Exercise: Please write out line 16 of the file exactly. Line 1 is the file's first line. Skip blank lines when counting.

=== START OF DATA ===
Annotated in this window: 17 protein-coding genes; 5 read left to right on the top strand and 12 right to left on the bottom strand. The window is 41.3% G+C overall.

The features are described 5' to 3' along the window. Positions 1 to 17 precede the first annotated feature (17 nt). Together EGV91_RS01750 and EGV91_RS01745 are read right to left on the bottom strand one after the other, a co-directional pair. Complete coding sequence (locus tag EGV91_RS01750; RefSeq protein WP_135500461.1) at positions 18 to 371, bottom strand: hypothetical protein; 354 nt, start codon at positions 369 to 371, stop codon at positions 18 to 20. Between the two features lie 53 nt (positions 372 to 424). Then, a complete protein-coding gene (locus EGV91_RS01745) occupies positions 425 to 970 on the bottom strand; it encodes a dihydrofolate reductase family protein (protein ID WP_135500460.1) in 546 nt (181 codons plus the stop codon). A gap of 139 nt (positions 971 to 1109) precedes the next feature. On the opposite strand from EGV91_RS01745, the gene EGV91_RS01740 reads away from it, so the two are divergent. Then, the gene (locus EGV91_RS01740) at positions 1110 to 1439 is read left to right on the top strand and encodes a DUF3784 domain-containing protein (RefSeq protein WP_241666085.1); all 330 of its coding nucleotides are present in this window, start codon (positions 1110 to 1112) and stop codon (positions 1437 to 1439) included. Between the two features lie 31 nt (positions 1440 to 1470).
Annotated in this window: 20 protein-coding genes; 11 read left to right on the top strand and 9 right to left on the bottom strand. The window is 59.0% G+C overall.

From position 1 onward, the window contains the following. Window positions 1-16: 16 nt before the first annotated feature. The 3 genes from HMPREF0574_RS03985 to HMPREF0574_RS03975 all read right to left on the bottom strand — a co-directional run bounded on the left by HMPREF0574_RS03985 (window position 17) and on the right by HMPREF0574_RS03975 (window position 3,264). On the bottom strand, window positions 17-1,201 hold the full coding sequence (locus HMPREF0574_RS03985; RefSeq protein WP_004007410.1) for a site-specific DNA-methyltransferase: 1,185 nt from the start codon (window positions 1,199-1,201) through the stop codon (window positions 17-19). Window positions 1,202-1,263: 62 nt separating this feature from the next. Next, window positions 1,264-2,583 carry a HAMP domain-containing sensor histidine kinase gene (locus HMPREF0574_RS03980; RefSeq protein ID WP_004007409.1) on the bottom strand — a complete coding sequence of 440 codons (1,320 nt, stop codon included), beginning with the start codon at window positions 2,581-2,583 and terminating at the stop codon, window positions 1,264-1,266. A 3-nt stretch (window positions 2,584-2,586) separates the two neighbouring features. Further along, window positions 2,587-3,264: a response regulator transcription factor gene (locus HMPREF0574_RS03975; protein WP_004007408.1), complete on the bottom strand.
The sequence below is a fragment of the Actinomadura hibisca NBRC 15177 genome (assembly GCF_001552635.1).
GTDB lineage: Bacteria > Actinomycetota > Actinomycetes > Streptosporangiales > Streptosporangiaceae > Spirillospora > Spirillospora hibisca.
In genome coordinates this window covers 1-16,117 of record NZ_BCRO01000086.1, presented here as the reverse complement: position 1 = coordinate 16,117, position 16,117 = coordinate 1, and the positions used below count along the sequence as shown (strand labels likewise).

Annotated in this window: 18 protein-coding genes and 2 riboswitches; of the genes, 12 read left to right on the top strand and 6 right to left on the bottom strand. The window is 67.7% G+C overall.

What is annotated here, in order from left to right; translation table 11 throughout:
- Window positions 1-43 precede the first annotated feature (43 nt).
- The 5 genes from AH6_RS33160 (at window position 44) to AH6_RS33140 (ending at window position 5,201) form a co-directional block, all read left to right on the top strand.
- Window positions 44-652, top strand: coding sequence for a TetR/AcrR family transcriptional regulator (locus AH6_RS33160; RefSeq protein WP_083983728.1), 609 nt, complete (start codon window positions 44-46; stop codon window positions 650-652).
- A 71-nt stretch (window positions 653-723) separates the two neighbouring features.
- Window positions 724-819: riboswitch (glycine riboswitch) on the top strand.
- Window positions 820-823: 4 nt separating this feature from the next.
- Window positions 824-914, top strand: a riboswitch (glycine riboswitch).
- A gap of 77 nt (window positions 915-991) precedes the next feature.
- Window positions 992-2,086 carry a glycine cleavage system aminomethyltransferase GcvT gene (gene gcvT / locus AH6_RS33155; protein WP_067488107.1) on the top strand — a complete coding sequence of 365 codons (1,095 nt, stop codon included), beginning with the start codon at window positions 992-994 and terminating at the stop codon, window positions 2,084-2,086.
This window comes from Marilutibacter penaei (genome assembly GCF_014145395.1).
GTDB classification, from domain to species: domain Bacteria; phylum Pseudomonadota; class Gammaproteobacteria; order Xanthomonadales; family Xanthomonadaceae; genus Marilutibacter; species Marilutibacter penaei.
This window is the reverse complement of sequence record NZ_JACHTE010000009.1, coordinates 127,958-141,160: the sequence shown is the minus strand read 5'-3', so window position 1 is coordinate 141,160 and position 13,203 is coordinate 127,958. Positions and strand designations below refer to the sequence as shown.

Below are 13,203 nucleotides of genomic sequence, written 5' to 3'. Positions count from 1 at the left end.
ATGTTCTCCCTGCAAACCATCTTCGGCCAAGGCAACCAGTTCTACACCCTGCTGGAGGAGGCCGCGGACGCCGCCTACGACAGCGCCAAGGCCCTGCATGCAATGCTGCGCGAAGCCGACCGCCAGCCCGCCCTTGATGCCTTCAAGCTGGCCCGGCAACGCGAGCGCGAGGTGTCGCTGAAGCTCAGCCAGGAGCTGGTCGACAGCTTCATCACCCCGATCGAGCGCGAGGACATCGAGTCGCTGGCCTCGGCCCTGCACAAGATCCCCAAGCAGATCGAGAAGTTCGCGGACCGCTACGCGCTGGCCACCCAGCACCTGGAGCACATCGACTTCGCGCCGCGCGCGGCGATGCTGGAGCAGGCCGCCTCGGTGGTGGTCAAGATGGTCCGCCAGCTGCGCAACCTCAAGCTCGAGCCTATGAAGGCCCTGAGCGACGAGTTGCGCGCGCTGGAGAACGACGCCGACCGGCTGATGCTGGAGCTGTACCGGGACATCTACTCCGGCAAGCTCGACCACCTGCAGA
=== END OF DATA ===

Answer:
- Window positions 824-914, top strand: a riboswitch (glycine riboswitch).